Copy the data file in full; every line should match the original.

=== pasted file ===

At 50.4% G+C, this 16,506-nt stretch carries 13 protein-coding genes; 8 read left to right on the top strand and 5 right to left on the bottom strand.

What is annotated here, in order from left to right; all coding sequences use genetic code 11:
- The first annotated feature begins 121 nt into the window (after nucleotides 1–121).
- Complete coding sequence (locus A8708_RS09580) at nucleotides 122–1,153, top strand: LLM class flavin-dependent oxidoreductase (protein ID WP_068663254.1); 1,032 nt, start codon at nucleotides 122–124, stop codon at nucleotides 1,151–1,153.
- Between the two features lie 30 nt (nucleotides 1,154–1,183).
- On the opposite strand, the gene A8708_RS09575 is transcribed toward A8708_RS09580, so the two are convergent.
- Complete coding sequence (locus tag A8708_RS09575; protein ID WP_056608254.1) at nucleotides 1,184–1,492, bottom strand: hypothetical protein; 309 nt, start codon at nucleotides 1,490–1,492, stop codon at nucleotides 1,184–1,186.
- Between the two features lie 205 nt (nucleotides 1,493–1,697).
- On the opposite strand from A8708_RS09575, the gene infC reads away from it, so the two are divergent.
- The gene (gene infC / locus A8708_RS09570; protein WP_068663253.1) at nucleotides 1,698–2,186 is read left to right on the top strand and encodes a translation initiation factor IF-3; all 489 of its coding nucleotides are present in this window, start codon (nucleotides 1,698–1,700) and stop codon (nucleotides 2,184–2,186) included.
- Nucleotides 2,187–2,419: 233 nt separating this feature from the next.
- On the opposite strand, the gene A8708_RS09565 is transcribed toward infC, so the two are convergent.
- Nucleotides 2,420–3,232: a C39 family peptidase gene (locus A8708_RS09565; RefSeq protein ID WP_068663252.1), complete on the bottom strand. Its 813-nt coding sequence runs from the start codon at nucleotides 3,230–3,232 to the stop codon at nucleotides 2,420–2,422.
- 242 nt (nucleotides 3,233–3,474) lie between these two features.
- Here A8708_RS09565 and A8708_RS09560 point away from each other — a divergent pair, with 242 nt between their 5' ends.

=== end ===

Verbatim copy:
At 50.4% G+C, this 16,506-nt stretch carries 13 protein-coding genes; 8 read left to right on the top strand and 5 right to left on the bottom strand.

What is annotated here, in order from left to right; all coding sequences use genetic code 11:
- The first annotated feature begins 121 nt into the window (after nucleotides 1–121).
- Complete coding sequence (locus A8708_RS09580) at nucleotides 122–1,153, top strand: LLM class flavin-dependent oxidoreductase (protein ID WP_068663254.1); 1,032 nt, start codon at nucleotides 122–124, stop codon at nucleotides 1,151–1,153.
- Between the two features lie 30 nt (nucleotides 1,154–1,183).
- On the opposite strand, the gene A8708_RS09575 is transcribed toward A8708_RS09580, so the two are convergent.
- Complete coding sequence (locus tag A8708_RS09575; protein ID WP_056608254.1) at nucleotides 1,184–1,492, bottom strand: hypothetical protein; 309 nt, start codon at nucleotides 1,490–1,492, stop codon at nucleotides 1,184–1,186.
- Between the two features lie 205 nt (nucleotides 1,493–1,697).
- On the opposite strand from A8708_RS09575, the gene infC reads away from it, so the two are divergent.
- The gene (gene infC / locus A8708_RS09570; protein WP_068663253.1) at nucleotides 1,698–2,186 is read left to right on the top strand and encodes a translation initiation factor IF-3; all 489 of its coding nucleotides are present in this window, start codon (nucleotides 1,698–1,700) and stop codon (nucleotides 2,184–2,186) included.
- Nucleotides 2,187–2,419: 233 nt separating this feature from the next.
- On the opposite strand, the gene A8708_RS09565 is transcribed toward infC, so the two are convergent.
- Nucleotides 2,420–3,232: a C39 family peptidase gene (locus A8708_RS09565; RefSeq protein ID WP_068663252.1), complete on the bottom strand. Its 813-nt coding sequence runs from the start codon at nucleotides 3,230–3,232 to the stop codon at nucleotides 2,420–2,422.
- 242 nt (nucleotides 3,233–3,474) lie between these two features.
- Here A8708_RS09565 and A8708_RS09560 point away from each other — a divergent pair, with 242 nt between their 5' ends.